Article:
Commentaries such as The Blue Cliff Record c. Mumon kan remain basic textbooks for Zen students to the present day. The public-case literature validates the sense of liberation and freedom felt by those experiencing spiritual awakening while, at the same time, placing the expression of those impulses under the supervision of well-disciplined senior monks.
For this reason, Zen texts frequently assert that genuine awakening cannot be acquired through individual study alone but must be realized through the guidance of an authentic Zen teacher. The Five Mountain Japanese: Gozan Zen temples, which were sponsored by the Japanese imperial family and military rulers, housed many monks who had visited China and had mastered the latest trends of Chinese learning.
Monks from these temples were selected to lead trade missions to China, to administer governmental estates, and to teach neo-Confucianisma form of Confucianism developed under the Song dynasty that combined cultivation of the self with concerns for social ethics and metaphysics.
Apart from the elite Five Mountain institutions, Japanese Zen monks and nuns founded many monasteries and temples in the rural countryside. Unlike their urban counterparts, monks and nuns in rural Zen monasteries devoted more energy to religious matters than to Chinese arts and learning.
Rural Zen monks helped to popularize many Buddhist rituals now common in Japan, such as prayer rites for worldly benefits, conferment of precept lineages on lay people, funerals, ancestral memorials, and exorcisms.
In this new political environmentZen monks and other religious leaders taught a form of conventional morality Japanese: As a result of these developments, the social and religious distinctions between Zen practice and Confucianism became blurred.
When the Ming dynasty — in China began to collapse, many Chinese Zen monks sought refuge in Japan. Their arrival caused Japanese Zen monks to question whether their Japanese teachers or the new Chinese arrivals had more faithfully maintained the traditions of the ancient buddhas and patriarchs.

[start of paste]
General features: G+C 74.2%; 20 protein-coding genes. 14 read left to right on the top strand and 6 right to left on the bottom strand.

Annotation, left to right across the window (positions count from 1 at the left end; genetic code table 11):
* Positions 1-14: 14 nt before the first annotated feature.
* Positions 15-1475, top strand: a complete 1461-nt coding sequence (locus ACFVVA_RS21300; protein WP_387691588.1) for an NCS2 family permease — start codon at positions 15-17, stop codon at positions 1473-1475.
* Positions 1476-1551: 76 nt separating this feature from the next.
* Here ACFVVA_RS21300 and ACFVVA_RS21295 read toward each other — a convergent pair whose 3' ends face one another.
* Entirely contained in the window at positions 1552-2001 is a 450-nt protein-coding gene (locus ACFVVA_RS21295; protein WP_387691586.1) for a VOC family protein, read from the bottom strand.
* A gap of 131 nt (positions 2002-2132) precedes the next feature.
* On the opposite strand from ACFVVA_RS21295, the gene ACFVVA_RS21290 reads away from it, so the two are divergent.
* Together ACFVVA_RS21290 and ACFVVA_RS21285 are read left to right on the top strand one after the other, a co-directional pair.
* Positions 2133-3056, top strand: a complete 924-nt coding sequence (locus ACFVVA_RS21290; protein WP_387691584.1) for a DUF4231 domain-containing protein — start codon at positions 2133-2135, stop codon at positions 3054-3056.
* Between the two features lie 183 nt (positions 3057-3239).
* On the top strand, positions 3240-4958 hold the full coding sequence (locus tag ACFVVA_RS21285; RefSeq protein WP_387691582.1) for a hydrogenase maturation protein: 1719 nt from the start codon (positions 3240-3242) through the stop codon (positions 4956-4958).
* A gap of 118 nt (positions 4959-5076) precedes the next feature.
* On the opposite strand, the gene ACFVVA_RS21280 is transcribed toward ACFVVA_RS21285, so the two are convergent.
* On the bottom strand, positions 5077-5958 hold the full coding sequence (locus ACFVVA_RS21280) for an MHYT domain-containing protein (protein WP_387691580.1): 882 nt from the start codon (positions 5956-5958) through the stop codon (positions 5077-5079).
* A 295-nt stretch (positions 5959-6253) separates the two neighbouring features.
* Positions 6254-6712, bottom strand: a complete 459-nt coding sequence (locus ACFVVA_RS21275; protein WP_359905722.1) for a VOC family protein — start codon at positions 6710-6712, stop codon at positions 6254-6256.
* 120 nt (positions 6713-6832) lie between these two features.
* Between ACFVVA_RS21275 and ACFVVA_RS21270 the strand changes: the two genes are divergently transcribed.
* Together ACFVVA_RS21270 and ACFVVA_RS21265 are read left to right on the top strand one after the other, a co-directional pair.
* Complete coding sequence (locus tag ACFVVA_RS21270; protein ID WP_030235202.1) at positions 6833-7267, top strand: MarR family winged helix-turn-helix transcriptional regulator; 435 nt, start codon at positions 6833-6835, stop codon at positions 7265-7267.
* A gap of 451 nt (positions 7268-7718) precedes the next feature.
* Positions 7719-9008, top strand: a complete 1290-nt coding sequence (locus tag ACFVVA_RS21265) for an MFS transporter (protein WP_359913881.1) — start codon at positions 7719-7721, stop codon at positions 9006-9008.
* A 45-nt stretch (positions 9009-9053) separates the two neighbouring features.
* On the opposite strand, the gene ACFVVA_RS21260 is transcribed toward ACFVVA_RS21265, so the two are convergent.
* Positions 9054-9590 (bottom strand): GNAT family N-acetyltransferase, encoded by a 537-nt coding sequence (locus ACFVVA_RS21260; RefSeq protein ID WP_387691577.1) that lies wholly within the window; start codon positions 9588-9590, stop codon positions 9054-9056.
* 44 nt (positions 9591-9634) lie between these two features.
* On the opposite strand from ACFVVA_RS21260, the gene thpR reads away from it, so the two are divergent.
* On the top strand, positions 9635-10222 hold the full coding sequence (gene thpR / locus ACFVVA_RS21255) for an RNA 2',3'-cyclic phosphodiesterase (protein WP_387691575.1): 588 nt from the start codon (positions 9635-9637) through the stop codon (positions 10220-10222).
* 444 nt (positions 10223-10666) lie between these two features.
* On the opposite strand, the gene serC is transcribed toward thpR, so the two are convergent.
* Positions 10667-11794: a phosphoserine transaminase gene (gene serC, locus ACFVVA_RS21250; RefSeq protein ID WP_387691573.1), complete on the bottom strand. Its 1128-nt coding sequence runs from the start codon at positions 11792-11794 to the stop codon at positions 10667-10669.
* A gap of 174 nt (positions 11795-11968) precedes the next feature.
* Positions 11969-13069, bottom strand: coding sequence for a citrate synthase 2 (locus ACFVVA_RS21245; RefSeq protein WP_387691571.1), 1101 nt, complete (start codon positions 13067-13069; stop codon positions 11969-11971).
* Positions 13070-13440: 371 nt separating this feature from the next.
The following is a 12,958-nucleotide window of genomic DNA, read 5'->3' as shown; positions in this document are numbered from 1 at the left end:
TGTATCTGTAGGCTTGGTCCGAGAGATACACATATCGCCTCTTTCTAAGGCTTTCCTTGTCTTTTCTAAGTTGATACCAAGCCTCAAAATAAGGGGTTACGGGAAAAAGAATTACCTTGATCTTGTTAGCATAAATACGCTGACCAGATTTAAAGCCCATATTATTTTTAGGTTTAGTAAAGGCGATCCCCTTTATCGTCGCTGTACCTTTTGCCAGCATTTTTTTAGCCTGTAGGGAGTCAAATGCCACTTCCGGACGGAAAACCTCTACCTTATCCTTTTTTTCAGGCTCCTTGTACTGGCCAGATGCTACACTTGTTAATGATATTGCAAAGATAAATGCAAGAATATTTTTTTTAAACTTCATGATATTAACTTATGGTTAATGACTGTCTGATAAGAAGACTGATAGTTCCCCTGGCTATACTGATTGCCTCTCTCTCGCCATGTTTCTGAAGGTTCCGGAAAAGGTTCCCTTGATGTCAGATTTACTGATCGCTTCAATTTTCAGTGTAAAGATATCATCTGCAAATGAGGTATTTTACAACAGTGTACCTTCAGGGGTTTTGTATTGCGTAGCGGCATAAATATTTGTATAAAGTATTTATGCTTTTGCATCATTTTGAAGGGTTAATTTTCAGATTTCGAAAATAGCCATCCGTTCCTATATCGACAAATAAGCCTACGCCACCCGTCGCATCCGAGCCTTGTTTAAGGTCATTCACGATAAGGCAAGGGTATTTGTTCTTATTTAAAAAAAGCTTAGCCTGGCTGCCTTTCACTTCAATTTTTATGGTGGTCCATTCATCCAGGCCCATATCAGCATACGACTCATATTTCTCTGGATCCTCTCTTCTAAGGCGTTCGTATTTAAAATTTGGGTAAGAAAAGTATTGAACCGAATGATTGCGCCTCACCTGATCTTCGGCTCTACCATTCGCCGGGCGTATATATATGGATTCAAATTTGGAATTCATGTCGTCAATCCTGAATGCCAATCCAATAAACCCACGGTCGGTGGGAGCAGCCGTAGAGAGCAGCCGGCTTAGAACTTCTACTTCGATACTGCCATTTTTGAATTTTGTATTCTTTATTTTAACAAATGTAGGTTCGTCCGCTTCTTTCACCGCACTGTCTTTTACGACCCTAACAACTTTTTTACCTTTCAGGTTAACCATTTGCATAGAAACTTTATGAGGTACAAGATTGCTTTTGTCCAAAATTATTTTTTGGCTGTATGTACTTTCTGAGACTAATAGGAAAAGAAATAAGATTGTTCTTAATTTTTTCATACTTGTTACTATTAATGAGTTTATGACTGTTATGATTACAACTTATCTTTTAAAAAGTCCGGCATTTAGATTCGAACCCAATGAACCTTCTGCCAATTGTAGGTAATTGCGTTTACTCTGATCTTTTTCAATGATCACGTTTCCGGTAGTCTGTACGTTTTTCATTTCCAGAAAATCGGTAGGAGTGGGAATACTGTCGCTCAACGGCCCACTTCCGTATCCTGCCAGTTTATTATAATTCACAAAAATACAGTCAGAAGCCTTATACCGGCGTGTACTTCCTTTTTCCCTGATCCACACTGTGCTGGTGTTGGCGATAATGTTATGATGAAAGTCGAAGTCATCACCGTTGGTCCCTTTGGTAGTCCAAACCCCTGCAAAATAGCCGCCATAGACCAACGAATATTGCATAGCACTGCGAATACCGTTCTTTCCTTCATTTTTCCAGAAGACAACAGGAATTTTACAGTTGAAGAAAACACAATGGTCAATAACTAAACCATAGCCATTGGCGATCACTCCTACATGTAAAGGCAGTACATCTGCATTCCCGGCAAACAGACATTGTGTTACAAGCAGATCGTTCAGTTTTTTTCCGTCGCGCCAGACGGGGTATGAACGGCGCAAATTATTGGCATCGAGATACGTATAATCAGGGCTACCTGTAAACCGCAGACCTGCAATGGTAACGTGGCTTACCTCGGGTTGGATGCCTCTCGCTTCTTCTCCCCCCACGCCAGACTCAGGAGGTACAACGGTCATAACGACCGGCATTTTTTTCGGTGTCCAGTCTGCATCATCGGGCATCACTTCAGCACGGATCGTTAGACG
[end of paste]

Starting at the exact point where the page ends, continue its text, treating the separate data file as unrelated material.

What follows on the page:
The resultant search for authentic Zen roots prompted the development of sectarianism, not just between Japanese and Chinese Zen leaders but also within the existing Japanese Zen community.
Eventually sectarian rivalry led to the emergence of three separate Japanese Zen lineages: HuanboRinzai Chinese: Ignoring their similarities, each lineage exaggerated its distinctive features.
Modern developments During the first half of the 20th century, D. Suzuki —a Japanese Buddhist scholar and thinker, wrote numerous essays and books in English to introduce Zen ideals to Western audiences.
Suzuki was born just after Japan began to adopt Western technology in an effort to catch up with Europe and America. He was strongly influenced by 19th-century Japanese Buddhist reformers who sought to cast off what they saw as the feudal social structures of the Tokugawa period and who advocated a more modern vision of Buddhism that could compete successfully with Christianity.Through his Kagekiyo, a Noh Play, playwright Martin Burke describes events that reflect the Japanese Samurai Bushido spirit especially through the character called Kagekiyo.
[tags: Japan Bushido Samurai] Free Essays words ( pages) The Samurai and the Bushido Code Essay - The samurai were élite warriors in Japan during the ’s to the early ’s.
Fifth century Japan saw conflicts with Korea and China, but Japan had a very untrained army, with a clumsy Calvary, and poor infantry men (Blumberg 1). The Bushido is the code of law or edict that all Samurais must uphold. It means, “Way of the Warrior” and is the code of conduct that the Samurai class must follow.
When Samurais first appeared in Japan, they were referred to as knights and the bushi, were known to be the warriors. The Aikido FAQ is a resource for Aikido information.
Any question you might have about Aikido will be answered here. Musui: A Despicable Samurai. Custom Musui: A Despicable Samurai Essay Writing Service || Musui: A Despicable Samurai Essay samples, help Musui’s Story is an extraordinary autobiography of a samurai named Katsu Kokichi who lived during the last decades of Tokugawa period of Japan.
Der Sufismus hat in Ägypten eine jahrhundertelange Tradition. Nun fördert die Regierung die Mystiker, um den Islamismus zu schwächen. Manche fürchten, dass die Essenz der Strömung darüber verlorengeht - aber der Sufi-Trend bringt auch noch andere merkwürdige Phänomene hervor.